United States of America, Plaintiff-appellee, v. Kevin Newsome, Defendant-appellant, 51 F.3d 273 (6th Cir. 1995)

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US Court of Appeals for the Sixth Circuit - 51 F.3d 273 (6th Cir. 1995) March 29, 1995

Before: KENNEDY and NORRIS, Circuit Judges; and BECKWITH, District Judge.* 

PER CURIAM.


Defendant Kevin D. Newsome pled guilty to possession with intent to distribute approximately 70 grams of cocaine base in violation of 21 U.S.C. § 841(a) (1) and to carrying a firearm during a drug-trafficking offense in violation of 18 U.S.C. § 924(c). His conviction stemmed from an undercover sting operation during which an informant changed his order for powder cocaine to crack cocaine. Defendant appeals his sentence, arguing that the change from powder to crack cocaine constituted sentence manipulation in violation of his due process rights. We affirm.

In June, 1991, Detective Joyner of the Shelby County, Tennessee, Sheriff's Department asked a confidential informant to arrange a purchase of "dope" with defendant. The informant arranged to purchase two ounces of powder cocaine from defendant. The informant testified at the sentencing hearing that in the past when Joyner had asked for "dope" he meant crack cocaine. The informant testified that he knew that Joyner wanted crack this time, too, but that he asked defendant for powder cocaine to avoid arousing suspicion. The informant stated that when Joyner found out that he had only arranged to purchase powder that Joyner asked him to call defendant and see if he could get three ounces of crack. The informant said that Joyner told him he wanted crack because the charges were stronger and involved more prison time. The informant then called defendant and asked him to get three ounces of crack cocaine.

Defendant was arrested when he delivered two ounces of crack cocaine. A semi-automatic pistol was found in the front of defendant's pants. Defendant pled guilty on December 28, 1993 to possession with intent to distribute 70 grams of cocaine base and with carrying a firearm during a drug transaction. Following a sentencing hearing, he was sentenced to 120 months in prison for the drug offense followed by a term of 60 months imprisonment on the gun offense. Defendant now appeals his sentence.

Defendant contends that the terms of the drug transaction were changed from two ounces of powder cocaine to three ounces of cocaine base for the sole purpose of increasing his sentence and that the District Court erred in failing to find sentencing manipulation. We disagree.

Both parties agree that the relevant facts pertaining to the transaction are undisputed. We review a sentencing court's application of the guidelines to an undisputed set of facts de novo. United States v. Warshawsky, 20 F.3d 204, 212 (6th Cir. 1994).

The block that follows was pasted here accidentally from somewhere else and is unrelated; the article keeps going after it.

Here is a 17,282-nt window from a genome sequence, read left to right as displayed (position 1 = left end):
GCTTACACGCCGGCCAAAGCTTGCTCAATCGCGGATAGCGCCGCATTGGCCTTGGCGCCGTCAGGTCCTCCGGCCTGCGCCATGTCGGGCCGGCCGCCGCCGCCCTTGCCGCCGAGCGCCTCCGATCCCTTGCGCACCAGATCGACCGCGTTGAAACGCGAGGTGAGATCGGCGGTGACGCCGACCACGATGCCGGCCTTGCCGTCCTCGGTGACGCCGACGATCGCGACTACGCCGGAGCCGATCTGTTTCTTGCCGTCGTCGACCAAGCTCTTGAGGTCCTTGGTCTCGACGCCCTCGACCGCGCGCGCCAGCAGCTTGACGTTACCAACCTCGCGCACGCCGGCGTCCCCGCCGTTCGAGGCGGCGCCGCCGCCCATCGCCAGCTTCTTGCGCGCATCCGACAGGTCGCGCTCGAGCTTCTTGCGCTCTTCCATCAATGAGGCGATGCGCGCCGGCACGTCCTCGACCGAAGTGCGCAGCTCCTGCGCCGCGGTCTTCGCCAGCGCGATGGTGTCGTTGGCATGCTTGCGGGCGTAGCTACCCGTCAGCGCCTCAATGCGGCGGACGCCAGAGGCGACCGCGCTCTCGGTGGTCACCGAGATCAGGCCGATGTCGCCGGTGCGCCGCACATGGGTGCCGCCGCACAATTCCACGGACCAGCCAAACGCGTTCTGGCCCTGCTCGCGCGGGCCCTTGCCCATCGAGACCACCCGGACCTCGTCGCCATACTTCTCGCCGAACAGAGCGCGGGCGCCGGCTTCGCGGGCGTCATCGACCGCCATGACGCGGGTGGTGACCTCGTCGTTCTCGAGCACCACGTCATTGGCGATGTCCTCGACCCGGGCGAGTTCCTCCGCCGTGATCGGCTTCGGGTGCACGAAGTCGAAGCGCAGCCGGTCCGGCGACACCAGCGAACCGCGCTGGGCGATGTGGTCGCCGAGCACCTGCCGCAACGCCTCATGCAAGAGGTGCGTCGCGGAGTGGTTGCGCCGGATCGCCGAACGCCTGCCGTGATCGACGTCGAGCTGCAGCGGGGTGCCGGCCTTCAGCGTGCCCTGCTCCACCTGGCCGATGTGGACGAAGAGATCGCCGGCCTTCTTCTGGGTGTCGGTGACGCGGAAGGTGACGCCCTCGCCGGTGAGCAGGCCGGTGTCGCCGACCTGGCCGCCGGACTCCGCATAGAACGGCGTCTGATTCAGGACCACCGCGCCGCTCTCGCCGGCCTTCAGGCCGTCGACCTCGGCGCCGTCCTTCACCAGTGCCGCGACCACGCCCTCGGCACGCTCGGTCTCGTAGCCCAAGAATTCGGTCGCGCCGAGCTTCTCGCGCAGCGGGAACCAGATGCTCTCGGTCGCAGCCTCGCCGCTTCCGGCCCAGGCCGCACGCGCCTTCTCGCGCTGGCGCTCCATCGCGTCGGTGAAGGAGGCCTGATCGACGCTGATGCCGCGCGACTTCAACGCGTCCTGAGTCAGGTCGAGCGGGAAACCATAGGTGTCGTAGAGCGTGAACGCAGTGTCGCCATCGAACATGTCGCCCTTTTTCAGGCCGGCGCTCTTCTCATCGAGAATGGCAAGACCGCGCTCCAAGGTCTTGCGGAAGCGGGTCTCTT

To avoid the obvious problem that he consented to the crack transaction, defendant argues that there is a difference between "sentencing enhancement" and "sentencing manipulation." He argues that "sentencing enhancement" requires a defendant to lack the predisposition to deal with the quantity or quality of a drug. On the other hand, defendant contends that the issue in "sentence manipulation" is whether the government's conduct is so outrageous that it offends the due process requirements of fundamental fairness. Several circuits have made such a distinction.1 

In United States v. Sivils, 960 F.2d 587 (6th Cir.), cert. denied, 113 S. Ct. 130 (1992), we recognized that in some circumstances principles of fundamental fairness preclude the government from increasing a defendant's sentence through manipulating the quantity of drugs involved in the offense. In Sivils, the defendant had arranged to purchase a specific dollar amount of cocaine and we held that it would be fundamentally unfair for the government to manipulate the market value of the cocaine and deliver a quantity that was unreasonable in order to increase the defendant's sentence. Id. However, we found that there had been no sentencing manipulation because the defendant ratified the amount of cocaine sold to him when he failed to be surprised at the amount received. Id. at 599.

We noted in Sivils that a majority of the Supreme Court was unable to agree whether a defendant's predisposition to commit a crime should bar the fundamental fairness defense as well as the conventional entrapment defense. Hampton v. United States, 425 U.S. 484 (1976) (plurality). Id. at n. 2. We found that we did not need to address the predisposition issue in Sivils because the defendant had ratified the amount chosen by the government. Id. Likewise, in the present case, we need not address predisposition because we do not find the government's conduct to be outrageous or fundamentally unfair. Once again the defendant ratified the drug chosen by the government.

Here, the government wanted the informant to arrange a crack purchase because that is what it believed defendant to be selling. The informant, on his own initiative, requested powder cocaine. In any event, the government's desire to find out what a particular individual is selling and to make a substantial case against that individual generally cannot be considered fundamentally unfair. The District Court did not err in rejecting defendant's sentence manipulation argument.

Accordingly, we AFFIRM defendant's sentence.

 *

The Honorable Sandra S. Beckwith, United States District Judge for the Southern District of Ohio, sitting by designation

 1

See, e.g., United States v. Jones, 18 F.3d 1145, 1152-54 (4th Cir. 1994); United States v. Cotts, 14 F.3d 300, 306 n. 2 (7th Cir. 1994); United States v. Shephard, 4 F.3d 647, 649 (8th Cir. 1993), cert. denied, 114 S. Ct. 1322 (1994)